On January 20th, Donald Trump will be sworn in as president of the United States. With a Republican controlled House and Senate behind him, things in this country are going to change... a lot. One of the things that might be on the chopping block early in his administration is Net Neutrality. This is obviously an issue near and dear to our hearts here at Engadget, and it's pretty safe to assume that the rules instituted by the FCC in 2015 will be gutted by a Trump administration. In 2014 he described the concept as "top down power grab" that "will target the conservative media," and compared it to the Fairness Doctrine -- referring to the FCC rule eliminated in 1987 that required broadcasters to present contrasting views on topics of public interest.
Cable and telecom industry groups want a federal appeals court to reconsider its ruling on net neutrality. The Wireless Association, an industry trade group also known as CTIA, and other groups are petitioning for the case to be reheard by all of the court's judges. Last month, a three-judge panel from the court upheld the government's'net neutrality' rules, preserving regulations that force internet providers to treat all online traffic equally. The rules treat broadband service like a public utility and prevent internet service providers from offering preferential treatment to sites that pay for faster service. Net neutrality is the principle that Internet providers treat all web traffic equally, and it's pretty much how the internet worked.
A U.S. appeals court Tuesday upheld the Federal Communications Commission's landmark net neutrality rules, a big boost to the Obama administration and a blow to internet service providers that could determine how consumers access content on the Internet. A three-judge panel of the U.S. Court of Appeals for the District of Columbia Circuit ruled for the administration on a 2-1 vote. The decision came in the latest battle over administration rules requiring broadband providers to treat all data equally, rather than giving or selling access to a so-called Web fast lane. The ruling handed a major victory to the Obama administration, which had urged the FCC to approve sweeping rules in 2015, and boosts the FCC in its bid to complete action on several major rules before the end of the year. So-called net neutrality is a major issue for broadband providers like Verizon Communications Inc. and Comcast Corp., which fear the rules may make it harder to manage Internet traffic and make investment to provide additional capacity less likely.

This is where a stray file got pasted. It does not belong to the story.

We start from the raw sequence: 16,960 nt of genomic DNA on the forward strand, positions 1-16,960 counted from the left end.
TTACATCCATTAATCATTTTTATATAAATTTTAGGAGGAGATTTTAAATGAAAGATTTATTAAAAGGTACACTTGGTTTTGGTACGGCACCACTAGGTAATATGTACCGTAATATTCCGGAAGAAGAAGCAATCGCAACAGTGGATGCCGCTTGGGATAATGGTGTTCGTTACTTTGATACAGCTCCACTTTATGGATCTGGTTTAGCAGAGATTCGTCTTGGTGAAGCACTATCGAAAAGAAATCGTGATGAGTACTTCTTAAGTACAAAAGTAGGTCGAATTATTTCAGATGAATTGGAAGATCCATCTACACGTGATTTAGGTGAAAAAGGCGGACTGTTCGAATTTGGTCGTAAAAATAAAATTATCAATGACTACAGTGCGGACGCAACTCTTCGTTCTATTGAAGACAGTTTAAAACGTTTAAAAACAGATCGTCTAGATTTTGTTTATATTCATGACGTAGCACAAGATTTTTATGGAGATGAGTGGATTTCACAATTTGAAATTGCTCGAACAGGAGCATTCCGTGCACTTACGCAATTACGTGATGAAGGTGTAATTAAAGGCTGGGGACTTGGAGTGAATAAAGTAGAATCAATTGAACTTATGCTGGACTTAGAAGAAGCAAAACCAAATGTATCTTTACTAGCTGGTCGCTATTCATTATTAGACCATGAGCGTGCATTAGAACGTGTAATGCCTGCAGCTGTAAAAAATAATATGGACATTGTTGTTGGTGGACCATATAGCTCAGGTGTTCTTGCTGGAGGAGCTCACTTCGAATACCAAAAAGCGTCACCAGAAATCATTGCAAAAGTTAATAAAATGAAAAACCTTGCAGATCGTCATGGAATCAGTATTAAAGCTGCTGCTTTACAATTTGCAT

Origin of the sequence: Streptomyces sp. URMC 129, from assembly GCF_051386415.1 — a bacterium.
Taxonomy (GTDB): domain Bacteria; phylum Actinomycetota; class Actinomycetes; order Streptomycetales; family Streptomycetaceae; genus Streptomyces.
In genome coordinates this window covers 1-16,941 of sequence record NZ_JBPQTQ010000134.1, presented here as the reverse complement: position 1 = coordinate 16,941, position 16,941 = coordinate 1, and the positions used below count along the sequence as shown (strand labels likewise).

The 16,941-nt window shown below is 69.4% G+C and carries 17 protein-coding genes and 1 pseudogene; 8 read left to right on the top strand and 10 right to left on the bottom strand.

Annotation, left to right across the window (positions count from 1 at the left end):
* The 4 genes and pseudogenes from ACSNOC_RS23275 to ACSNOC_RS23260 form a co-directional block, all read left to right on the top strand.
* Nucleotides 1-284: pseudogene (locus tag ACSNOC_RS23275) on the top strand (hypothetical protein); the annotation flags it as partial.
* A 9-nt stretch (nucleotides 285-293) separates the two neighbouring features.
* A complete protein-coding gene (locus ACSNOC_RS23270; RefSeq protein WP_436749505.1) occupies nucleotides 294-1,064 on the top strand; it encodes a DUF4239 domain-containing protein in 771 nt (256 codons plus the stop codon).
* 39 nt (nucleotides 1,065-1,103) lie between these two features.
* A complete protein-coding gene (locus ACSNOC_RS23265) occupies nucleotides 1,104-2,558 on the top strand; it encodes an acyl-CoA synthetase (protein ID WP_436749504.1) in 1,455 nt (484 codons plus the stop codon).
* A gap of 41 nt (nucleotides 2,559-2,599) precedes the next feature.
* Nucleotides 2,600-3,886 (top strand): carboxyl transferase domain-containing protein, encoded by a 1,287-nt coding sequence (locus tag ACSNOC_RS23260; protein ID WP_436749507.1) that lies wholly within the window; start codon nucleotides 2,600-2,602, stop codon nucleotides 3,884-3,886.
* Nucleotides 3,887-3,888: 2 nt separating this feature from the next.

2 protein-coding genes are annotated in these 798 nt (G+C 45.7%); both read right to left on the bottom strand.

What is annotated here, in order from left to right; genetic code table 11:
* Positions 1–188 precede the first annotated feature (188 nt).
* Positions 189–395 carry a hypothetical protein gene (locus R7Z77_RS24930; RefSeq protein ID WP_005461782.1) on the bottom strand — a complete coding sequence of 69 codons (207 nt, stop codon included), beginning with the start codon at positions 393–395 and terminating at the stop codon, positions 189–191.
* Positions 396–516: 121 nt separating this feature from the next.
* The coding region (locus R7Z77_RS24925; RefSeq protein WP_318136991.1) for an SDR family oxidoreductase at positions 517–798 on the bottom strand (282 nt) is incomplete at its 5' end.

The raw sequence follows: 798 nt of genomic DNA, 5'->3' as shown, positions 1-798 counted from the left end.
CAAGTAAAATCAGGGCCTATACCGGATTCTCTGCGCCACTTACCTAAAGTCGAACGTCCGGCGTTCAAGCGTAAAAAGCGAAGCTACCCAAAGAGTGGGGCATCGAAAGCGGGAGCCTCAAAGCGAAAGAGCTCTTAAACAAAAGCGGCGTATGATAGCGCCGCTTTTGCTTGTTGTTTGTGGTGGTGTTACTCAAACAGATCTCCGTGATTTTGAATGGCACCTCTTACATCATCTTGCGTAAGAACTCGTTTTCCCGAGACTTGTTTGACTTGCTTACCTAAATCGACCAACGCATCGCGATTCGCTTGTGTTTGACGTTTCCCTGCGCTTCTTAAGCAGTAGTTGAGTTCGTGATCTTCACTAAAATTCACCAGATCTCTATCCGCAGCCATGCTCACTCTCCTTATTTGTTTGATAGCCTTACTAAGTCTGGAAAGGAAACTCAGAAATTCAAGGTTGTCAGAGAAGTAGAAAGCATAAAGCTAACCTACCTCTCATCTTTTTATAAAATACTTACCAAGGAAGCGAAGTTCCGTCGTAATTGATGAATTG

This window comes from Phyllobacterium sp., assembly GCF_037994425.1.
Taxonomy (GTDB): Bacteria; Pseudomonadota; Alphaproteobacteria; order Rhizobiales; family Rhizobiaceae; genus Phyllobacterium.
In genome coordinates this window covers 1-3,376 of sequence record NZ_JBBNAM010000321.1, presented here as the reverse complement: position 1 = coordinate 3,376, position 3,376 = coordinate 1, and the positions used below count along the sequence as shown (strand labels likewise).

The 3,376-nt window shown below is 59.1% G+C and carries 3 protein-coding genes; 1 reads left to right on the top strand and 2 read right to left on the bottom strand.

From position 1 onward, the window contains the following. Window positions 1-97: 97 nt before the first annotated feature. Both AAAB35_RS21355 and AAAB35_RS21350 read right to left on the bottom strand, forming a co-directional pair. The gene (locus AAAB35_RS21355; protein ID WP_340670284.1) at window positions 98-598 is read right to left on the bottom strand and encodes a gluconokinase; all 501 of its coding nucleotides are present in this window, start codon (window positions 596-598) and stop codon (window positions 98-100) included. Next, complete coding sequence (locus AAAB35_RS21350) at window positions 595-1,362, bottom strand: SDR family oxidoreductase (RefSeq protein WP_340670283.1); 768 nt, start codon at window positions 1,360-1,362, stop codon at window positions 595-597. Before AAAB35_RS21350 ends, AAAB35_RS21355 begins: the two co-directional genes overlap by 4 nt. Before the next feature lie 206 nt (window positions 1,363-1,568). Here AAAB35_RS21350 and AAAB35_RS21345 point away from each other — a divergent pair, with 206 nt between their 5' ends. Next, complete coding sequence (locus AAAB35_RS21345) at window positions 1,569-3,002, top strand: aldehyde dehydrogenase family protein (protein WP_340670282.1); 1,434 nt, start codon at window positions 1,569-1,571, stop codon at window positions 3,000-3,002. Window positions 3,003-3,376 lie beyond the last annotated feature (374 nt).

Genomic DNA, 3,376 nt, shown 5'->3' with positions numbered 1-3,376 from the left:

People with low incomes are disproportionately dependent on smartphones for internet access, according to the Pew Research Center. As has been observed in other countries, when zero-rating schemes are banned, ISPs raise caps and lower the price of data for everyone. For many families, higher data caps make the difference between children being able to do their school homework or not.
When former Federal Communications Commission (FCC) Chairman Ajit Pai left office on Jan. 20, 2021, his departure was greeted with hoots of derision. Now, President Joe Biden has named FCC member and net neutrality champion Jessica Rosenworcel to chair the Commission. This is a big step forward for net neutrality's return. Does net neutrality still matter in our post-web world? What we think the public Internet is has already been replaced with a vision of the digital marketplace that's more reflective of our society.